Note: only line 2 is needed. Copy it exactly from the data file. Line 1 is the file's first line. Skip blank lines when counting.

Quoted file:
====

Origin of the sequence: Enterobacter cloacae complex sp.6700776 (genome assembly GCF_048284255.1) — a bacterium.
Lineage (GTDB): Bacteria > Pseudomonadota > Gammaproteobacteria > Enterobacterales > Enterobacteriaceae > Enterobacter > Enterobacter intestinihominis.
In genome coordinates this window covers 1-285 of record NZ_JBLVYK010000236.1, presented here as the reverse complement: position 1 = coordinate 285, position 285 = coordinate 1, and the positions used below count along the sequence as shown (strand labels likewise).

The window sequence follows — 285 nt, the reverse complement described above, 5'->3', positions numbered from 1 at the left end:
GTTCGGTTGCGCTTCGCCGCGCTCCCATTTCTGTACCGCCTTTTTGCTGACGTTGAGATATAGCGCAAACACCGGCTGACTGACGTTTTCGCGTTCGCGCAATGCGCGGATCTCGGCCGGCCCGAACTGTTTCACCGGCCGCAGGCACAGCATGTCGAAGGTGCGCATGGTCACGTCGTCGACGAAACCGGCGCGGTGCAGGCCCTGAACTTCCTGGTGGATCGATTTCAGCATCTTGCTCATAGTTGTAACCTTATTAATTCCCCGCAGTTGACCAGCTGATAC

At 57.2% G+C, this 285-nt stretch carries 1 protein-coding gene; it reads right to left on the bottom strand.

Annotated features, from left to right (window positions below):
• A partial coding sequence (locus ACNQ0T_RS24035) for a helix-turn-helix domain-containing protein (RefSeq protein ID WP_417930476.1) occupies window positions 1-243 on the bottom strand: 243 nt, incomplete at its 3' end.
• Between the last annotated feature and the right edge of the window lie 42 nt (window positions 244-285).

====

Lineage (GTDB): Bacteria > Pseudomonadota > Gammaproteobacteria > Enterobacterales > Enterobacteriaceae > Enterobacter > Enterobacter intestinihominis.